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Forum on Southeast Europe-The War in Ukraine: Language, Identity and the Legacy of the Yugoslav Conflicts
March 8 at 5:30 pm - 7:00 pm
This presentation explores the cultural and linguistic ramifications of the ongoing war in Ukraine arguing that the Russian invasion has accelerated processes of Ukrainianization especially among the country’s Russian speakers. These processes have arisen in direct defiance of Vladimir Putin’s declared aims of liberating and protecting Ukraine’s Russian speaking population. Like Slobodan Milošević in the Yugoslav conflicts of the 1990s, Putin has used historical grievances and language issues to justify his country’s attacks on Ukrainian cities, towns and villages. As will be demonstrated in this talk, the Yugoslav precedent helps us understand Putin’s mindset and may provide clues as to future scenarios as we enter the second year of the war.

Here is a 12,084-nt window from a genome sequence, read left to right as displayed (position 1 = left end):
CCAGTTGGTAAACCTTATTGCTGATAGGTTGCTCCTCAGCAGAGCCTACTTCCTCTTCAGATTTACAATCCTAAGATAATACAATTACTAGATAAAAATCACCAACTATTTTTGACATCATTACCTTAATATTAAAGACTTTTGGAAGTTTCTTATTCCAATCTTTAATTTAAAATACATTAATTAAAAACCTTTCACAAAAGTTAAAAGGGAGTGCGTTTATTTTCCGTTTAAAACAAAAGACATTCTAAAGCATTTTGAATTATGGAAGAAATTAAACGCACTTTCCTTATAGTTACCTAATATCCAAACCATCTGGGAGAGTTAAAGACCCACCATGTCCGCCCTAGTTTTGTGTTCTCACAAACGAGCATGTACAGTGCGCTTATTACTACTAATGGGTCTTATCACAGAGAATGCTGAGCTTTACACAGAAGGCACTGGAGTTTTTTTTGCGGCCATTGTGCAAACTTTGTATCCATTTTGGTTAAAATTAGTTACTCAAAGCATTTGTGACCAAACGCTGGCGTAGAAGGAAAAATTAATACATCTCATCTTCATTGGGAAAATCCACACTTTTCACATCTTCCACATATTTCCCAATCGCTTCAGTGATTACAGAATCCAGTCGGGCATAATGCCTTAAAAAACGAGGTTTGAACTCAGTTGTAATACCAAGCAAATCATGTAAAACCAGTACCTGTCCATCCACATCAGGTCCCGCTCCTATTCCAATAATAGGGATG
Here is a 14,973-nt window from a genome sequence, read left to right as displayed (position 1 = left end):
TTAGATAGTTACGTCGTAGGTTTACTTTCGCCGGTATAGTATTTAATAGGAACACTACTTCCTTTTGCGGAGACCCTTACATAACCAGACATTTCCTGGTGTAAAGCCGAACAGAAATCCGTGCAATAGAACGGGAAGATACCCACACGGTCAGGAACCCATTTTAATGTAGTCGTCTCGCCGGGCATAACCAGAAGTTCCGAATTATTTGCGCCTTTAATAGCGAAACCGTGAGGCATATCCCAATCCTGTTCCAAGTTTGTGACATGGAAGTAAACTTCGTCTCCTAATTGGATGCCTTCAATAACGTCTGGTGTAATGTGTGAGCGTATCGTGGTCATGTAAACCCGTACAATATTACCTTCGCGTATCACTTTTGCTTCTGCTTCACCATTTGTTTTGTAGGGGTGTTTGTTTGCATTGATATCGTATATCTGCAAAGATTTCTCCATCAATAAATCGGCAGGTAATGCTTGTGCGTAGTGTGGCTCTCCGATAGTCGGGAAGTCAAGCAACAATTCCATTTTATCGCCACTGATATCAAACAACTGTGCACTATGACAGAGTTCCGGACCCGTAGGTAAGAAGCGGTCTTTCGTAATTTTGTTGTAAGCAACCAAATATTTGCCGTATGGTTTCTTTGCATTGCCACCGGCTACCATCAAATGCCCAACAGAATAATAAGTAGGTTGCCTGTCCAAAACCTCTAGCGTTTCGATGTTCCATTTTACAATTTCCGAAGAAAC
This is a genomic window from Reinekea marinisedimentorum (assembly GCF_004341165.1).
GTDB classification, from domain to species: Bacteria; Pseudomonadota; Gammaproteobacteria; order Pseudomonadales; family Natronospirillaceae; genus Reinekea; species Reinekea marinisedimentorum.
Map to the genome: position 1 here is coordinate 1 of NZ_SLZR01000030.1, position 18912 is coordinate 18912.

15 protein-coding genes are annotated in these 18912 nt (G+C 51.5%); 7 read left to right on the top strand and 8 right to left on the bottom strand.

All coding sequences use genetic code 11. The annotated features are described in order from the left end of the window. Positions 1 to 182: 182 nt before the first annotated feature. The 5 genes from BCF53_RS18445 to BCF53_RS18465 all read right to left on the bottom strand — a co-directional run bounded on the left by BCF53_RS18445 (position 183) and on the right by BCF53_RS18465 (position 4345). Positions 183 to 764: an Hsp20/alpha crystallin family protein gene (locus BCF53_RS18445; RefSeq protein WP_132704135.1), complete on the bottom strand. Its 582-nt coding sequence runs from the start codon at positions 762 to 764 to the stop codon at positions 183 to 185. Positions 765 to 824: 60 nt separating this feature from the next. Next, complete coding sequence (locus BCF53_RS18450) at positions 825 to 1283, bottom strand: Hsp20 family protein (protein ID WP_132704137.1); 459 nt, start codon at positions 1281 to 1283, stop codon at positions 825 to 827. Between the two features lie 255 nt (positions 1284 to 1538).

Professor Robert Greenberg is Dean of the Faculty of Arts and a Professor of Linguistics at the University of Auckland, New Zealand. He has held teaching positions at Yale, Hunter College, Georgetown, and UNC-Chapel Hill. Professor Greenberg specializes in South Slavic languages and linguistics, and has worked primarily on sociolinguistic issues in the former Yugoslavia, exploring issues of language, nationalism, and ethnic identity both in Tito’s Yugoslavia and in the years following Yugoslavia’s breakup. He is the author of “Language and Identity in the Balkans” (Oxford University Press, 2004).